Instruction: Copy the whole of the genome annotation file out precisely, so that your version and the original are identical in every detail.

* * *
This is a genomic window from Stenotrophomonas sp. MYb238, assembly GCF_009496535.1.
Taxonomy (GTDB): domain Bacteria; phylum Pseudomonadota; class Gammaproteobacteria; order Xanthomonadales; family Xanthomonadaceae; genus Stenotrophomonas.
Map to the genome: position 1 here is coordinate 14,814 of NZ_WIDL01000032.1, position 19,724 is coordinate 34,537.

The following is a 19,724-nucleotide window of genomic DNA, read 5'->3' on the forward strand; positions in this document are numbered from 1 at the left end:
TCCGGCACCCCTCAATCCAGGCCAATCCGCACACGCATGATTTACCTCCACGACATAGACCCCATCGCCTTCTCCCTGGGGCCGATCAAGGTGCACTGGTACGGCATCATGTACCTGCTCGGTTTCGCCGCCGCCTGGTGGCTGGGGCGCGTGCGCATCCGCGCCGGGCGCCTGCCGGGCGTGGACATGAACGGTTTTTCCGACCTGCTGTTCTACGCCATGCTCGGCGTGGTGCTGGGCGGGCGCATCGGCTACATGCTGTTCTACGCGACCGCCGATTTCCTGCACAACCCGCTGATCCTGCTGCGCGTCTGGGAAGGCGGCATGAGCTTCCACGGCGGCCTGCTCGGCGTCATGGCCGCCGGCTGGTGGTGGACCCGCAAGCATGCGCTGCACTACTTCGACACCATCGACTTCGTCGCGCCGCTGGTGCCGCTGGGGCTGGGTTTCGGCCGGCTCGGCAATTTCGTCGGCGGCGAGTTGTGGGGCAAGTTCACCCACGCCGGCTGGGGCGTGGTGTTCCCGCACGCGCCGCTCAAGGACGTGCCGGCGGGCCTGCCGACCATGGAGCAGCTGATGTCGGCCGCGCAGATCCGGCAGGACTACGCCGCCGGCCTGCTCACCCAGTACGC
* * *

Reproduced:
This is a genomic window from Stenotrophomonas sp. MYb238, assembly GCF_009496535.1.
Taxonomy (GTDB): domain Bacteria; phylum Pseudomonadota; class Gammaproteobacteria; order Xanthomonadales; family Xanthomonadaceae; genus Stenotrophomonas.
Map to the genome: position 1 here is coordinate 14,814 of NZ_WIDL01000032.1, position 19,724 is coordinate 34,537.

The following is a 19,724-nucleotide window of genomic DNA, read 5'->3' on the forward strand; positions in this document are numbered from 1 at the left end:
TCCGGCACCCCTCAATCCAGGCCAATCCGCACACGCATGATTTACCTCCACGACATAGACCCCATCGCCTTCTCCCTGGGGCCGATCAAGGTGCACTGGTACGGCATCATGTACCTGCTCGGTTTCGCCGCCGCCTGGTGGCTGGGGCGCGTGCGCATCCGCGCCGGGCGCCTGCCGGGCGTGGACATGAACGGTTTTTCCGACCTGCTGTTCTACGCCATGCTCGGCGTGGTGCTGGGCGGGCGCATCGGCTACATGCTGTTCTACGCGACCGCCGATTTCCTGCACAACCCGCTGATCCTGCTGCGCGTCTGGGAAGGCGGCATGAGCTTCCACGGCGGCCTGCTCGGCGTCATGGCCGCCGGCTGGTGGTGGACCCGCAAGCATGCGCTGCACTACTTCGACACCATCGACTTCGTCGCGCCGCTGGTGCCGCTGGGGCTGGGTTTCGGCCGGCTCGGCAATTTCGTCGGCGGCGAGTTGTGGGGCAAGTTCACCCACGCCGGCTGGGGCGTGGTGTTCCCGCACGCGCCGCTCAAGGACGTGCCGGCGGGCCTGCCGACCATGGAGCAGCTGATGTCGGCCGCGCAGATCCGGCAGGACTACGCCGCCGGCCTGCTCACCCAGTACGC